nMP for Photoshop CC

Discussion in 'Mac Pro' started by Salient, Oct 25, 2013.

  1. Salient macrumors newbie

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    Oct 25, 2013
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    UK
    #1
    So it's time to upgrade from my 2007 mbp now that I've switched to Adobe's Creative Cloud. Would the new quad Mac Pro be a better option at 3.7ghz for heavy Photoshop than the 6-core at 3.5ghz? Would I get much benefit from the higher spec running CC software?
     
  2. deconstruct60 macrumors 604

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    Mar 10, 2009
    #2
    the two processors have the same top end Turbo mode

    E5 1620 v2 (4 core ) 3.7 - 3.9
    E5 1650 v2 (6 core ) 3.5 - 3.9

    Both with most of the cores deactivated because of low concurrent workload operate at the same speed. Pragmatically, they tend of operate more so in the range in between the two extremes for most diverse workloads. The middle of the respective ranges is 3.8 and 3.7. Not a big difference.

    If you happen to often tap into aspects of Photoshop which can go "wide" and engage as many cores as avaiable then the 6 core will have an edge. If most often in single thread mode then they are probably about the same.

    What would push over the top would be an expectation that you were going to increasing use another program in Adobe's suite that uses lots of cores by default. Or going to engage multiple programs at the same time (e.g., background ingest of photos while foreground editing ).
     
  3. Macsonic macrumors 65816

    Macsonic

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    Sep 6, 2009
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    Earth
    #3
    Hi Salient. I think both the quad 3.7 or hex 3.5 are fine with heavy Photoshop work. As far as I know, Photoshop does not use that much cores and more of memory dependent. Though this Adobe BLOG states with Plugins and filters, Photoshop runs better with MORE cores than higher clock speeds. Aside from CPU speed and memory, there are also other ways to fine tune and optimize Photoshop like a separate scratch disk.
     
  4. thekev macrumors 604

    thekev

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    Aug 5, 2010
    #4
    I would say ram is your best investment there if you deal with large files. It will allow the application to pay very little attention to scratch disks. Depending on how heavy and what kind of disk array, even a mini can often do the job (just limited to 16GB). Considering you're coming from a 2007 macbook pro, anything would be a major upgrade from that. CC is about as resource intensive as CS6, which ran just fine on the 2009 through 2012 mac pros. Even CS3 was slow on those.
     
  5. jordanm86 macrumors regular

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    Oct 21, 2011
    #5
    This sounds like good advice...

    If you increase the ram and increase the amount of RAM that photoshop can use (in the photoshop preferences) you should get good performance.

    OP - What are you deeming to be 'heavy' Photoshop use? I work as a web/print designer so cover everything from working with large scale images and artwork files, to complex vector files with tens of thousands of points, processing images and occasional video editing/animation (across all various CC apps).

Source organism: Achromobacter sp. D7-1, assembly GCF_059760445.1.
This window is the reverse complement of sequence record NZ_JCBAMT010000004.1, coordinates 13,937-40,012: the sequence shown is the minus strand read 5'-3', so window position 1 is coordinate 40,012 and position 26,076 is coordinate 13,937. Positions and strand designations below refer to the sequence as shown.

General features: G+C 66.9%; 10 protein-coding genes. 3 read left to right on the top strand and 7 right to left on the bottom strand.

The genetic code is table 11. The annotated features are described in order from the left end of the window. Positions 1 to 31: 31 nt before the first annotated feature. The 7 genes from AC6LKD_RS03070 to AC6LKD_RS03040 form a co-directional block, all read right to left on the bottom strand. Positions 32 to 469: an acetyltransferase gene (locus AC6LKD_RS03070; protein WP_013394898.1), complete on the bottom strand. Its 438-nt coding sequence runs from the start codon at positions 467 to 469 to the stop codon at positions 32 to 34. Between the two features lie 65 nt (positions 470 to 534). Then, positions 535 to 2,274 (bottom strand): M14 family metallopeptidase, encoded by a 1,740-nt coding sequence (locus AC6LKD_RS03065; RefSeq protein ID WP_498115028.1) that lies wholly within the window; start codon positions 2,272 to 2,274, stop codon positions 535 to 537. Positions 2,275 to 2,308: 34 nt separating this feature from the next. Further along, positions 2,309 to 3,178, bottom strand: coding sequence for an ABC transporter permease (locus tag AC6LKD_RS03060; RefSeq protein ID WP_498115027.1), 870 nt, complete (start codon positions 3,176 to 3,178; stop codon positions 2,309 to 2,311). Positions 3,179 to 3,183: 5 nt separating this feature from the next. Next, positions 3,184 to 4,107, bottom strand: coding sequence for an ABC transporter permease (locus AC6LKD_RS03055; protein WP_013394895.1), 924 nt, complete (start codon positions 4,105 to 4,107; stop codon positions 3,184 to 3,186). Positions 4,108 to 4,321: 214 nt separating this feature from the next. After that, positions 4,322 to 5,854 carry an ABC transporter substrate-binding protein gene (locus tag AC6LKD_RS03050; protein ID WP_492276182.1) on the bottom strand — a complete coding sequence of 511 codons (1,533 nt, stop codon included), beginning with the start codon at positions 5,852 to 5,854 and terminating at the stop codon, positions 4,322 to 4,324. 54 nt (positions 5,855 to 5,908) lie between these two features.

At present I am working on a 2008 Intel Core Duo 2.53Ghz with 8GB RAM. Whilst it occasionally struggles, like thekev said: "anything would be a major upgrade"

    I waited for the Mac Pro announcement and quite frankly, it looks like it would be overkill for anyone other than gamers or those doing lots of video editing.

    After seeing the spec of it against the price, I decided to get a iMac 27" with 512GB SSD, 3.5Ghz i7, 32GB RAM (upgrading myself when I receive it) and the 4GB graphics (which again, the standard would be more than enough for photoshop, I just wanted it for video work).

    I can see the fascination with the Mac Pro - although some deem it as looking like a trash can, I like it - it's a genius, functional design (in terms of cooling/size etc). However, the price after adding a screen, upgrading the RAM and upgrading the SSD, adding applecare it would be around £3600-3700. The iMac spec'd above that I ordered cost under £2895 inc applecare - that's £700-800 that could be spent on a massive external storage system, some networking gear or graphics tablet.
     
  6. thekev macrumors 604

    thekev

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    Aug 5, 2010
    #6
    I think if it wasn't for the lower ram limitation I would definitely say quad mini + NEC or Eizo display depending on local pricing. With really large files if you don't have an SSD as your scratch disk, 32GB is really ideal though. Considering that the OP managed on a 2007 macbook pro until now, I think that solution is still worth considering. I would say the bigger the graphics tablet the better. I could never stand anything below 9x12 as otherwise the mapping makes it too difficult to draw smooth curves. I have a lot of issues with the state of that program overall. It feels like an artifact of the 90s in terms of its mechanics. There are too many overlapping tools that half work, yet so much potential. There are just so many things you could do to modernize a paint program with advancements made in 3d apps and a consolidation of tools into something that makes use of linear color spaces, thus deprecating some of the hacks used today for palatable results from sharpen, dodge, burn, etc. It fills me with rage:mad:. I'm familiar with quite a few algorithms used for these things. If I had the programming skill, I would make my own interpretation of a modern paint program for iOS

    Anyway yeah the imac is a decent contender too. I'm not so big on the screen compared to NEC's implementation, but 32GB of ram is very nice and should allow more headroom for requirements growth.
     
  7. Salient thread starter macrumors newbie

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    Oct 25, 2013
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    UK
    #7